Effective character level: For purposes of determining what level a character effectively is when designing encounters, it is important to remember that the scaling effect of a gestalt character will be even greater than normal. However, at low levels this is less pronounced as characters still only have just as many spell slots and hit points as they would normally. So as a general rule of thumb the extra scaling should go something around this:
-Level 1: No difference in effective level
-Levels 2-5: Treat character level as 1 higher
-Levels 6-10: Treat character level as 2 higher
-Level 11-15: Treat character level as 3 higher
-Level 16-20: Treat character level as 4 higher




Skill Proficiencies and Ability Score Increases

These two things are... well, they would be easy to handle normally, I will admit. However, instead of the bog-standard version (take the one that gives you the most skill proficiencies/ ability score increases and just run with it), I thought about it for a while and came up with a few different variants that could work for different tiers of play. Let's be honest after all... if you are using the gestalt system, you are already going for a more powerful build. You might as well go all the way and get some "tiers of silliness" that reach epic proportions.

So there are three tiers, standard, high-fantasy and mythic. Each will be explained below (along with their mechanical effects):


Standard tier
While still exceptional even among heroes, the party's training does not start out (nor reach such silly heights) as to be completely beyond or even equal to the capabilities of two other equally trained heroes. This works well in most worlds, and should be considered the "standard" for gestalt.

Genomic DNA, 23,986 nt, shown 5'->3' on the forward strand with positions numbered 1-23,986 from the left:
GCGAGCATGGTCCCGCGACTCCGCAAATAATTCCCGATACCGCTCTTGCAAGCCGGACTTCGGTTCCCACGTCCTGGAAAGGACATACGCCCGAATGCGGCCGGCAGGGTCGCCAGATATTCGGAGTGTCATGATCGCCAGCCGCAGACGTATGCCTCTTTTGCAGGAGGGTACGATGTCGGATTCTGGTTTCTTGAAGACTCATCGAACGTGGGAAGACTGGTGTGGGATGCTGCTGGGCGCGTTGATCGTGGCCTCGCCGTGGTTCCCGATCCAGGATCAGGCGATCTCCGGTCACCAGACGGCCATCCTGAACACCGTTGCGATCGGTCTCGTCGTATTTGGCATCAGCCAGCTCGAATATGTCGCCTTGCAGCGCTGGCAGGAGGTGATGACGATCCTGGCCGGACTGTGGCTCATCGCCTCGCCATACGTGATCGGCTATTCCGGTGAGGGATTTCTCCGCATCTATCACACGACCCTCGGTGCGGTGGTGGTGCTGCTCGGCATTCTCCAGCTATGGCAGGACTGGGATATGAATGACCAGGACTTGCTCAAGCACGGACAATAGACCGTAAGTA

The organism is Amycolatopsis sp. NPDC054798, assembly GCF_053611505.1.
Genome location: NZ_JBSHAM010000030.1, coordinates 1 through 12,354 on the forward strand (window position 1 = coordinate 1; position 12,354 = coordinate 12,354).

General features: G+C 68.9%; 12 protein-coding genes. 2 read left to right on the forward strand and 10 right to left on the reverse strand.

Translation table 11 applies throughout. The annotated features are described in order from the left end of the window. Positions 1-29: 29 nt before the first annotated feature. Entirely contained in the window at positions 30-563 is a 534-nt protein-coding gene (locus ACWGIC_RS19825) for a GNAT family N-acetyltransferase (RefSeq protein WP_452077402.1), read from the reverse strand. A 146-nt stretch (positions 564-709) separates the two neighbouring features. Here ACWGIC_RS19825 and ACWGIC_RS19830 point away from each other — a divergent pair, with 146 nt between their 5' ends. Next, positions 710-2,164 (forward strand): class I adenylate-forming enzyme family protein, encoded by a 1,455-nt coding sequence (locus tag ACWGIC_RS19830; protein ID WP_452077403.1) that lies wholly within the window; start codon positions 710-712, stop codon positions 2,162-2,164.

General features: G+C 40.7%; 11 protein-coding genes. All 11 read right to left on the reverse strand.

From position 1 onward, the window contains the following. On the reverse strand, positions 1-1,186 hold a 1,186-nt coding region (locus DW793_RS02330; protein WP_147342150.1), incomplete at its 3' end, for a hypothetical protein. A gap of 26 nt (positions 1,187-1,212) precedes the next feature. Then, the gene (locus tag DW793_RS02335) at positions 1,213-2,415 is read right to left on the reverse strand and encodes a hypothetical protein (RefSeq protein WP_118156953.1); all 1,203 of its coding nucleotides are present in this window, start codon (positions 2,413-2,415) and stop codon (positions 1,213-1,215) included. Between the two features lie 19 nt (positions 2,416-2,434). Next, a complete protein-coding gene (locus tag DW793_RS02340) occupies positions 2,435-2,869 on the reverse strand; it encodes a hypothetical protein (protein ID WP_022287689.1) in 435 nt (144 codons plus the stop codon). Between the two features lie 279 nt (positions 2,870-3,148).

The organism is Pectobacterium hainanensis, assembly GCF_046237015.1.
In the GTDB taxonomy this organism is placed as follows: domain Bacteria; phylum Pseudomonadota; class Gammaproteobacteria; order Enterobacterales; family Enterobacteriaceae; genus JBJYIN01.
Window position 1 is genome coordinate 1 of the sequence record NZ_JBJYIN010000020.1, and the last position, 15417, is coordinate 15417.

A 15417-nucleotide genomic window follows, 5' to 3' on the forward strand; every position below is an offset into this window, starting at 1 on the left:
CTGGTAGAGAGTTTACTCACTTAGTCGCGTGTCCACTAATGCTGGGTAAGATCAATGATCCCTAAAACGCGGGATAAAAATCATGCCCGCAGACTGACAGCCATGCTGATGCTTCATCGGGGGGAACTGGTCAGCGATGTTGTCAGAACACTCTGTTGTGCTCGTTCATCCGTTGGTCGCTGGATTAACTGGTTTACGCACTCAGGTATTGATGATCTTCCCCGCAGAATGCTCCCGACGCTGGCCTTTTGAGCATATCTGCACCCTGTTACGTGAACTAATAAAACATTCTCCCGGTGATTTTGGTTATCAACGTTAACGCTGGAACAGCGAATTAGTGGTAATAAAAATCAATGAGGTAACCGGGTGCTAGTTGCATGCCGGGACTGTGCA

Skill proficiencies: You gain the higher number of proficiencies available between classes, chosen from either skill list.

Ability score increases: You gain one ability score increase at over all class levels 4, 8, 12, 16 and 19. You only gain extra ability score increases if a class gives them at a different level (like the fighter at 6 and 14, and the rogue at 10).

Effective character level: Same as typical gestalt.


High-fantasy tier
Truly remarkable people who go down in legend as being the best a mortal can hope to be, this is the creme of the crop. Often the equal of two lesser men in all but their durability and ability to be two places at once (and sometimes besting them at that), those who find themselves in the high fantasy tier are very much more than your average hero. More likely to be found in fantastical worlds where magic and villains ooze out of the woodwork, and a bit more powerful than even a normal gestalt character. This tier requires the feats variant to be used.

Skill proficiencies: You may select a number of skill proficiencies equal to the proficiencies provided by both of your classes. The maximum number of skills you can start with from your classes in this way is 5.

Ability score increases: You gain two ability score increases at over all class levels 4, 8, 12, 16 and 19. Each time you reach a listed level, one of these ability score increases must be spent on increasing your attributes, while the other one must be spent on a feat. Extra ability score increases granted by classes such as fighter and rogue still only grant a single ability score increase that may be spent on attributes or feats as normal.

Effective character level: When determining the challenge rating for an encounter, increase the effective character level of a high-fantasy gestalt character by an additional 1 at level 8. At level 12 increase the effective character level by an additional 1. Finally, at level 16 increase the effective character level of such a character by a final 1 (making it a +3 character level total on top of the standard gestalt bonus).